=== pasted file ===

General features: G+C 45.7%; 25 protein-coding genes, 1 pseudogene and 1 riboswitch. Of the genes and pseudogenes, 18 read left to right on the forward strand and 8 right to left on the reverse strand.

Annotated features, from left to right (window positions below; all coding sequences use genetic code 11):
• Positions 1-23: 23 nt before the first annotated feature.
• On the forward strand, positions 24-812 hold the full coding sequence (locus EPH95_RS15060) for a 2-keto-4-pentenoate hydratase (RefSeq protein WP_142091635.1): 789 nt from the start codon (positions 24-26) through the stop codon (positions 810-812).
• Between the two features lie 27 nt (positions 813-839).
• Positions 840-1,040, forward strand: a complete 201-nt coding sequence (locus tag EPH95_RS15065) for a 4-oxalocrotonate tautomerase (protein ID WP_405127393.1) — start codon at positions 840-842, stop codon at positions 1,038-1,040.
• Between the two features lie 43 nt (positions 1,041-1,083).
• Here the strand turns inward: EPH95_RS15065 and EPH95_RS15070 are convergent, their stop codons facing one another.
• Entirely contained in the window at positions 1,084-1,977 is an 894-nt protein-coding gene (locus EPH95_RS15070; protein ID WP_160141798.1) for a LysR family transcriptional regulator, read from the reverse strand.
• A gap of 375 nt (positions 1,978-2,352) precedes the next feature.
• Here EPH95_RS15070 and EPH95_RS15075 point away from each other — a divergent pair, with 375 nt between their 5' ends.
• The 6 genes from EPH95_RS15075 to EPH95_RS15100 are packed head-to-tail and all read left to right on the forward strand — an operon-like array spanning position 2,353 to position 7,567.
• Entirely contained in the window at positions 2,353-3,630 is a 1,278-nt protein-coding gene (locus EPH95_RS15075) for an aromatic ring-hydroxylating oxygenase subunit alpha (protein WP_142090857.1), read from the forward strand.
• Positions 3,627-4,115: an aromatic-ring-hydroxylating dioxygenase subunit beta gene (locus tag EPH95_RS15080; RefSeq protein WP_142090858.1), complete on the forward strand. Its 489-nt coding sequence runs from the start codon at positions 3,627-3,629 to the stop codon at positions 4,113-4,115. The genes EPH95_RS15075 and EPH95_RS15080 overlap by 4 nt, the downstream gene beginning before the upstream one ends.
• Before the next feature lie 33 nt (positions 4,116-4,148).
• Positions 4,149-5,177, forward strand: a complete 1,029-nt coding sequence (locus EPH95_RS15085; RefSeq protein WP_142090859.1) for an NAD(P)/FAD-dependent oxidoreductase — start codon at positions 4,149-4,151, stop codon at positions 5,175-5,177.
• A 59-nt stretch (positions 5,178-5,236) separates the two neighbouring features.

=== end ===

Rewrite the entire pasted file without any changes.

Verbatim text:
General features: G+C 45.7%; 25 protein-coding genes, 1 pseudogene and 1 riboswitch. Of the genes and pseudogenes, 18 read left to right on the forward strand and 8 right to left on the reverse strand.

Annotated features, from left to right (window positions below; all coding sequences use genetic code 11):
• Positions 1-23: 23 nt before the first annotated feature.
• On the forward strand, positions 24-812 hold the full coding sequence (locus EPH95_RS15060) for a 2-keto-4-pentenoate hydratase (RefSeq protein WP_142091635.1): 789 nt from the start codon (positions 24-26) through the stop codon (positions 810-812).
• Between the two features lie 27 nt (positions 813-839).
• Positions 840-1,040, forward strand: a complete 201-nt coding sequence (locus tag EPH95_RS15065) for a 4-oxalocrotonate tautomerase (protein ID WP_405127393.1) — start codon at positions 840-842, stop codon at positions 1,038-1,040.
• Between the two features lie 43 nt (positions 1,041-1,083).
• Here the strand turns inward: EPH95_RS15065 and EPH95_RS15070 are convergent, their stop codons facing one another.
• Entirely contained in the window at positions 1,084-1,977 is an 894-nt protein-coding gene (locus EPH95_RS15070; protein ID WP_160141798.1) for a LysR family transcriptional regulator, read from the reverse strand.
• A gap of 375 nt (positions 1,978-2,352) precedes the next feature.
• Here EPH95_RS15070 and EPH95_RS15075 point away from each other — a divergent pair, with 375 nt between their 5' ends.
• The 6 genes from EPH95_RS15075 to EPH95_RS15100 are packed head-to-tail and all read left to right on the forward strand — an operon-like array spanning position 2,353 to position 7,567.
• Entirely contained in the window at positions 2,353-3,630 is a 1,278-nt protein-coding gene (locus EPH95_RS15075) for an aromatic ring-hydroxylating oxygenase subunit alpha (protein WP_142090857.1), read from the forward strand.
• Positions 3,627-4,115: an aromatic-ring-hydroxylating dioxygenase subunit beta gene (locus tag EPH95_RS15080; RefSeq protein WP_142090858.1), complete on the forward strand. Its 489-nt coding sequence runs from the start codon at positions 3,627-3,629 to the stop codon at positions 4,113-4,115. The genes EPH95_RS15075 and EPH95_RS15080 overlap by 4 nt, the downstream gene beginning before the upstream one ends.
• Before the next feature lie 33 nt (positions 4,116-4,148).
• Positions 4,149-5,177, forward strand: a complete 1,029-nt coding sequence (locus EPH95_RS15085; RefSeq protein WP_142090859.1) for an NAD(P)/FAD-dependent oxidoreductase — start codon at positions 4,149-4,151, stop codon at positions 5,175-5,177.
• A 59-nt stretch (positions 5,178-5,236) separates the two neighbouring features.